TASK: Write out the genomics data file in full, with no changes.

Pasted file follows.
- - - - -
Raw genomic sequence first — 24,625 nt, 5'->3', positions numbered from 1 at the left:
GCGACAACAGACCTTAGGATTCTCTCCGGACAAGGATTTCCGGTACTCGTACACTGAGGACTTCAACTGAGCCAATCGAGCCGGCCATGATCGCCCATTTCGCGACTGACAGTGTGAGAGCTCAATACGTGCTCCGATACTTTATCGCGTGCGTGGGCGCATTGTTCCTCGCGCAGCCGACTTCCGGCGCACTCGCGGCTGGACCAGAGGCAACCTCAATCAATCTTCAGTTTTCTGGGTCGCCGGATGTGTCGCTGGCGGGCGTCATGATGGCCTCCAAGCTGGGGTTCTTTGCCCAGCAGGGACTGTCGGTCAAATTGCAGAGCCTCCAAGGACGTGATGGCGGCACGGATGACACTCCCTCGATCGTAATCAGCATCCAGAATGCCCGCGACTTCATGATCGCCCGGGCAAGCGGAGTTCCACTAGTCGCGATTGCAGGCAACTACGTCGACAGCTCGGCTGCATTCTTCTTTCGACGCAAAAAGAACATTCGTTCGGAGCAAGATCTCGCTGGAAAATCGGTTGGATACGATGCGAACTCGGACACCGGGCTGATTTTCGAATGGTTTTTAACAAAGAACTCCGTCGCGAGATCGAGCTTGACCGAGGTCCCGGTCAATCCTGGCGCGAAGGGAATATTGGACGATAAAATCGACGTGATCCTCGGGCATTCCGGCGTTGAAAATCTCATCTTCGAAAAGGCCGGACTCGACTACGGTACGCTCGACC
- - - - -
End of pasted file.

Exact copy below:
Raw genomic sequence first — 24,625 nt, 5'->3', positions numbered from 1 at the left:
GCGACAACAGACCTTAGGATTCTCTCCGGACAAGGATTTCCGGTACTCGTACACTGAGGACTTCAACTGAGCCAATCGAGCCGGCCATGATCGCCCATTTCGCGACTGACAGTGTGAGAGCTCAATACGTGCTCCGATACTTTATCGCGTGCGTGGGCGCATTGTTCCTCGCGCAGCCGACTTCCGGCGCACTCGCGGCTGGACCAGAGGCAACCTCAATCAATCTTCAGTTTTCTGGGTCGCCGGATGTGTCGCTGGCGGGCGTCATGATGGCCTCCAAGCTGGGGTTCTTTGCCCAGCAGGGACTGTCGGTCAAATTGCAGAGCCTCCAAGGACGTGATGGCGGCACGGATGACACTCCCTCGATCGTAATCAGCATCCAGAATGCCCGCGACTTCATGATCGCCCGGGCAAGCGGAGTTCCACTAGTCGCGATTGCAGGCAACTACGTCGACAGCTCGGCTGCATTCTTCTTTCGACGCAAAAAGAACATTCGTTCGGAGCAAGATCTCGCTGGAAAATCGGTTGGATACGATGCGAACTCGGACACCGGGCTGATTTTCGAATGGTTTTTAACAAAGAACTCCGTCGCGAGATCGAGCTTGACCGAGGTCCCGGTCAATCCTGGCGCGAAGGGAATATTGGACGATAAAATCGACGTGATCCTCGGGCATTCCGGCGTTGAAAATCTCATCTTCGAAAAGGCCGGACTCGACTACGGTACGCTCGACC